March 7, 2016
Good Shepherd Center for Homeless Women and Families
with Karen Dreyfus,vla; Kelly Hall-Tompkins,vln; and harpist Alison Bjorkedal
Today’s Music Kitchen noontime concert was another exciting chapter in expanding audiences and celebrating the partnerships which have made it possible for these concerts to come all the way to the Pacific Coast. Thanks again to Glenn Dicterow and Karen Dreyfus for their passionate involvement and Jeanette Rowe Director of LAHSA and Victor Hinderliter, Director of the shelter for helping to make it happen.
Back for the second time in the lovely, and polished venue that is the Good Shepherd Shelter for Women and Families, we had an even larger audience than the first concert here last December (2014). And even though there has been complete turnover and an entirely new group of clients were present, there seemed to be a quiet and studied anticipation which built on our last performance there. This time we varied the program by adding harp to the mix. Alison and I began with two short pieces, first, the Piazzolla “History of the Tango” first movement. I thought it was a fresh place to start and the delighted expressions on many of the ladies’ faces confirmed this. One woman loved the work but was concerned for the safety of the harpist’s hands for having to knock percussively on the sound board. The music reminded one woman of the Tango scene in the film “Scent of a Woman.” With Hollywood as an ever present backdrop in Los Angeles, it quickly became a bit of a theme of the afternoon. The next piece was a beautiful little piece called “The Sweetest Memories” by British harpist/composer John Marson. Even though it was written in recent decades, it sounds to me very reminiscent of 40’s era classic Hollywood film. The ladies eagerly agreed. One said, “I can just picture Fred Astaire dancing!” “For me it’s Gene Kelly,” I said.
I then introduced Karen Dreyfus and she played with Alison a work not typically played on harp, but it added a mature moment of beauty and gravitas to the afternoon- the Schubert Arpeggione Sonata. Karen’s thoughtful phrasing and chiseled lines captivated the audience and Alison on harp lent a more full-flowered gracefulness than in typically heard with piano.
I had forgotten to tell a bit about myself, so I said a brief word about my career and mentioned being soloist for Fiddler on the Roof on Broadway. Even here on the other side of the country, 3,000 miles from Broadway, that caused quite a ripple of excitement in the room!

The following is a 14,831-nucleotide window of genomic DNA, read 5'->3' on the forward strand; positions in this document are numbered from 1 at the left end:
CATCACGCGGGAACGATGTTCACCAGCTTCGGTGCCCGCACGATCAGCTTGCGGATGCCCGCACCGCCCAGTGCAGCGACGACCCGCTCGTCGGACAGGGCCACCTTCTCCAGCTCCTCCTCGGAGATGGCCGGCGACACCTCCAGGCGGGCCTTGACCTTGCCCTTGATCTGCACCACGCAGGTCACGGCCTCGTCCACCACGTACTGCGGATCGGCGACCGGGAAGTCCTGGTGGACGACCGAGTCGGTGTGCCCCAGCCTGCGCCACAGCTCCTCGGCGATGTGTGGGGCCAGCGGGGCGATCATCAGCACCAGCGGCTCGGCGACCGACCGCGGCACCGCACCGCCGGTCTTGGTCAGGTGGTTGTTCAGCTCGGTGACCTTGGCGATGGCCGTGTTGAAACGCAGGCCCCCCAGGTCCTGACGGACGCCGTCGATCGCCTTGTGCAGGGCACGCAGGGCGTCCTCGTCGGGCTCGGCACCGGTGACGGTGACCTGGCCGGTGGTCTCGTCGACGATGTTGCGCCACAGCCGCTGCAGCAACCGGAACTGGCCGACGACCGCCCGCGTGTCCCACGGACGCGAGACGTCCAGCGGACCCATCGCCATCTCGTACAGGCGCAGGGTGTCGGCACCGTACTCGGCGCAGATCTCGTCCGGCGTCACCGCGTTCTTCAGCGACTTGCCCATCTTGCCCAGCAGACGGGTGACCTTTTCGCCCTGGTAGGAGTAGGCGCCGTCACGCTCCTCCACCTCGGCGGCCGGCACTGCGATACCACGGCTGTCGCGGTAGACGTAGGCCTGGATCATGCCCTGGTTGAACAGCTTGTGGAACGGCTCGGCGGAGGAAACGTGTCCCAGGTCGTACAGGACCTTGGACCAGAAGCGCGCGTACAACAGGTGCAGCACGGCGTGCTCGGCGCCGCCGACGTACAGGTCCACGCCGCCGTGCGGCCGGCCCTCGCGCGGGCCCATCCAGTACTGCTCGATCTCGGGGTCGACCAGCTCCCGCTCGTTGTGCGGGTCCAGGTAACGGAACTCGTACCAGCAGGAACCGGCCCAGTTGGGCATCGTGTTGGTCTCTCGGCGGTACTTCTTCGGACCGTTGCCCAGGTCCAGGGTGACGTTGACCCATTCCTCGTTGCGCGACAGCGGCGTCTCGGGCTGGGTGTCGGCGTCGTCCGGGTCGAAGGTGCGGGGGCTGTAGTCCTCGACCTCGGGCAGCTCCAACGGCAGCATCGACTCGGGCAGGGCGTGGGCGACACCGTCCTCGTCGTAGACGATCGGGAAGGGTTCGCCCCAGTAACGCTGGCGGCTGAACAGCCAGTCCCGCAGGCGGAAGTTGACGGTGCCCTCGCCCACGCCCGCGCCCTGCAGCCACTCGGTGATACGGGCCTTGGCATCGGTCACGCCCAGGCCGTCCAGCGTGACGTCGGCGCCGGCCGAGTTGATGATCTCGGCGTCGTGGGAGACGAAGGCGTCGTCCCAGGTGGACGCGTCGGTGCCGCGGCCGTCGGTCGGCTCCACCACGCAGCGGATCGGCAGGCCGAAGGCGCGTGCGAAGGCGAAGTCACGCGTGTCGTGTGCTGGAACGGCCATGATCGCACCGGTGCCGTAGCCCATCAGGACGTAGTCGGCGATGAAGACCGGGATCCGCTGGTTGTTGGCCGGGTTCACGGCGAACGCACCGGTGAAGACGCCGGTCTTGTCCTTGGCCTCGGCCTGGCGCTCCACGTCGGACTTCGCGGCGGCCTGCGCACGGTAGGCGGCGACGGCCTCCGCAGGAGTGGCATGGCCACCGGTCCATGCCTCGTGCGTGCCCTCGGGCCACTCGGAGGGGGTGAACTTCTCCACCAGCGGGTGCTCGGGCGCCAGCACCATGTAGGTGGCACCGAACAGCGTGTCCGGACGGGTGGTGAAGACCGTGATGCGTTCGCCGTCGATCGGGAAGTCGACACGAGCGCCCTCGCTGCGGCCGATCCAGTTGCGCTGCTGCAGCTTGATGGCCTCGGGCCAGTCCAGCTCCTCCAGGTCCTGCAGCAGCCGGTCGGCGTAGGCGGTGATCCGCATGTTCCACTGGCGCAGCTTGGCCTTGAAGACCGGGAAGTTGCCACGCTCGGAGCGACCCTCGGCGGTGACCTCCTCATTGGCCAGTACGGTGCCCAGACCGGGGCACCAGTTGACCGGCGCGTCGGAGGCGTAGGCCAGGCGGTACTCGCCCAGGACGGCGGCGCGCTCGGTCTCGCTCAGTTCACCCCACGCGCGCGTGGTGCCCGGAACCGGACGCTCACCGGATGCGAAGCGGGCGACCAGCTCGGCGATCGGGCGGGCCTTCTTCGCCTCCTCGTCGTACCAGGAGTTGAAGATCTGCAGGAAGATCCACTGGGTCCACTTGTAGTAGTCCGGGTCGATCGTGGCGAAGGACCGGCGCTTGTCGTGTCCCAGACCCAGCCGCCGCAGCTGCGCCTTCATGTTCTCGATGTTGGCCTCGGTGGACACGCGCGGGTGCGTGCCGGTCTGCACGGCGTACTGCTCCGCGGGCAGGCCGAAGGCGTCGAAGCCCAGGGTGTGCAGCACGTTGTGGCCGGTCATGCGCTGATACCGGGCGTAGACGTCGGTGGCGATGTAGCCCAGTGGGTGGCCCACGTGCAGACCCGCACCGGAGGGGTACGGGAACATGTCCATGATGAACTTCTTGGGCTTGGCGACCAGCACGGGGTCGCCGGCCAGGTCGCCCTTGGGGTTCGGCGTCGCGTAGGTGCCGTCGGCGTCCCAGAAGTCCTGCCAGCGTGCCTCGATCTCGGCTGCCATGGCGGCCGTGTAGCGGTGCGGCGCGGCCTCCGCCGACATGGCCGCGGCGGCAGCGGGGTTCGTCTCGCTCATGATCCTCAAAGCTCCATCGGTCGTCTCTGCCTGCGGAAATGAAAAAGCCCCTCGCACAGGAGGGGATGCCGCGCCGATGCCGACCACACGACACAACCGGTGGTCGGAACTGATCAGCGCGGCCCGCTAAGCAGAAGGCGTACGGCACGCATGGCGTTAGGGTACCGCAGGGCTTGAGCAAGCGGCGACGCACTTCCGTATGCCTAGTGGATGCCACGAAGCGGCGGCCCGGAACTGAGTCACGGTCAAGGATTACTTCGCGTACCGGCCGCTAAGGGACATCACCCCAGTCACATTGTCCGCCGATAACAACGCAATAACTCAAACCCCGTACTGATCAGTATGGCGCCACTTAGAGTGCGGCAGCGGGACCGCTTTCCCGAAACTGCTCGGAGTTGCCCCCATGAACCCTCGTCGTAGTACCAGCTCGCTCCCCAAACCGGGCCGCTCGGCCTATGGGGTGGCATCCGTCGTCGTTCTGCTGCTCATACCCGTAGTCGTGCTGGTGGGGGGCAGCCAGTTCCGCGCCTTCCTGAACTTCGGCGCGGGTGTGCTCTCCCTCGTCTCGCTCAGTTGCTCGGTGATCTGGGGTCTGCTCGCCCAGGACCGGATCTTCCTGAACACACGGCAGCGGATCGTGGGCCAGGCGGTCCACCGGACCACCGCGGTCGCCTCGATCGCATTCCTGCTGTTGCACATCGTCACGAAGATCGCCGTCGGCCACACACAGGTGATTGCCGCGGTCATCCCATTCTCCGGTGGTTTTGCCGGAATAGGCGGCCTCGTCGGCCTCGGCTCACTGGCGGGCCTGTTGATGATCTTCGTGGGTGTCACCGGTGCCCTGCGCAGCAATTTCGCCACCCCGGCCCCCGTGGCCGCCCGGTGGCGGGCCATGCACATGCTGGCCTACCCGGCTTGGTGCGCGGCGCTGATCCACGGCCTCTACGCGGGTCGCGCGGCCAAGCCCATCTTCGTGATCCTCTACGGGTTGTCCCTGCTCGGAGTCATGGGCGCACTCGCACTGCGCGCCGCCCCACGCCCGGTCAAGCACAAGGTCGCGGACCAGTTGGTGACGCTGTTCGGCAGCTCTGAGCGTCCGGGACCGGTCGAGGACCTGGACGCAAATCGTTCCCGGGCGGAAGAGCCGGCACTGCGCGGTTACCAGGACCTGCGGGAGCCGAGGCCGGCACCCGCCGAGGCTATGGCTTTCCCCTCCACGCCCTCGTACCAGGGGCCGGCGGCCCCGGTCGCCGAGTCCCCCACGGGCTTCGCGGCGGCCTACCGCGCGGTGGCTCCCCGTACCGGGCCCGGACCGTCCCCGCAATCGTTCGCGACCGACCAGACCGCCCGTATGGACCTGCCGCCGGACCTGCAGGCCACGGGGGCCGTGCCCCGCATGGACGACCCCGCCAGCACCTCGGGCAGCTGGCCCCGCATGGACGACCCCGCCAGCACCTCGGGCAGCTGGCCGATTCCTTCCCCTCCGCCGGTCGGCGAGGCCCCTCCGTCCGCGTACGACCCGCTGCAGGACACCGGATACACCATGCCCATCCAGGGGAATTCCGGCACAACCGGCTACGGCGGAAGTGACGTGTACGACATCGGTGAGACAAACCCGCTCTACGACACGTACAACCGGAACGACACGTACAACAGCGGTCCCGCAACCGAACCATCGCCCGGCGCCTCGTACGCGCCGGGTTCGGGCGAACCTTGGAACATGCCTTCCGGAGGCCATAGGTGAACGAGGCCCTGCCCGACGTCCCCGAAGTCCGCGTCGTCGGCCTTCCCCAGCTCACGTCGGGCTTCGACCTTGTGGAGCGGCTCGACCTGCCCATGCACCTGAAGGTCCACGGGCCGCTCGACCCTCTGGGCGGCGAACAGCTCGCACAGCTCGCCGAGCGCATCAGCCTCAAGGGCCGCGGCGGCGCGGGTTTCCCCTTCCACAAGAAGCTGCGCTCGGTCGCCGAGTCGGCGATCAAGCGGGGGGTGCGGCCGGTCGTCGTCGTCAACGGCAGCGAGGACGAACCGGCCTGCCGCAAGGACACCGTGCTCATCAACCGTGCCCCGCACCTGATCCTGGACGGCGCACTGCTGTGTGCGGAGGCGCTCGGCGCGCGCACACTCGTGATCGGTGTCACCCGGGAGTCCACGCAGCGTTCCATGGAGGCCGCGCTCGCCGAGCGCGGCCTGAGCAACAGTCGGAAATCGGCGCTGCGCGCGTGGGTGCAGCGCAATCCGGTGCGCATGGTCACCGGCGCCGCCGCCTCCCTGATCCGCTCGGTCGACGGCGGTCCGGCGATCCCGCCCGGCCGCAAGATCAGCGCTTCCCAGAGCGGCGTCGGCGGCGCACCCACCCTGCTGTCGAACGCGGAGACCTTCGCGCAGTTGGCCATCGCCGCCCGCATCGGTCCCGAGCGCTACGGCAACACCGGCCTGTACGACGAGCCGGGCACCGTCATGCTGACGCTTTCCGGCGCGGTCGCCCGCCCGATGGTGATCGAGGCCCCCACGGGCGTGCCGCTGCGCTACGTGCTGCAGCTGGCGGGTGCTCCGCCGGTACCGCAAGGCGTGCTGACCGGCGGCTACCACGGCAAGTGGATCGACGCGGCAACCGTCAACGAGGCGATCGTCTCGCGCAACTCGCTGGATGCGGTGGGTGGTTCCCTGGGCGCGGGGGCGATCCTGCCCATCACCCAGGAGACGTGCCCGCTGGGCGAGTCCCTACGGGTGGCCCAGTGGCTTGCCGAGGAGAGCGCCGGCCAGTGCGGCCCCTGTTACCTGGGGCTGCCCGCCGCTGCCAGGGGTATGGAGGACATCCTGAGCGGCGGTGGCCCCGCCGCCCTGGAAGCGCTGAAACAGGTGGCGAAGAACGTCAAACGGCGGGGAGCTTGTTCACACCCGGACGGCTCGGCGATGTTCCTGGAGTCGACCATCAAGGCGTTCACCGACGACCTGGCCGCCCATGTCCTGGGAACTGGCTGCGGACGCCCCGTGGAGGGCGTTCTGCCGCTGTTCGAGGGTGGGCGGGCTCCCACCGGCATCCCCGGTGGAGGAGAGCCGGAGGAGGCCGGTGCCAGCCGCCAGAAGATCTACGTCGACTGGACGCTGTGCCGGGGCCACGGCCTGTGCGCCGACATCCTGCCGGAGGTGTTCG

From there I introduced Glenn and, in addition to speaking of his tenure at the New York Philharmonic, I told the ladies that even if you’d never been to New York to hear him, you’ve probably heard him play. I listed many of the films which feature Glenn as soloist: Aladdin, The Untouchables, Beauty and the Beast, Altered States, and so on. We played again our beloved Dvorak Terzetto, a now all bowed string ensemble to conclude today’s program. Lead by Glenn’s full-bodied voluptuous tone the audience was drawn in and soothed. That is just exactly what one woman said, “This was just so beautiful and so very calming and soothing. I’ve never heard music like this before.” Another woman happily declared that this was her first experience hearing this kind of music live and that now she wishes to seek it out more. When we concluded the piece, we opened up the floor for questions and there were many across many topics. At one point Glenn picked up my theme about Dvorak advocating for African-American and Native American musical themes and asked me to play the Going Home theme from the 9th Symphony. He then joined in with the chordal accompaniment and it was an impromptu poignant moment of peace in the room. I then played the theme from the “American Quartet,” which also stems from a spiritual. One of the administrators spoke of a brother who, like me, also went to Eastman and spoke of his difficulty in assimilating to the changes- the cold climate, the expenses but she was so heartened to see me and the artists to see what a musical career could become. Another spoke passionately about the opportunity for students to keep students involved in music programs and to keep public schools offering them. I told the audience of how at age 11, Glenn was already playing the Tchaikovsky violin Concerto with the Los Angeles Philharmonic. “Ohhh,” many of them gasped in unison. Glenn spoke of having a family of musicians who helped him to be a quick study as a child. But he lamented that even though he grew up with wonderful public music programs in the aftermath of World War 2 scarcity, that public funding today cannot seem to keep music programs available and thriving.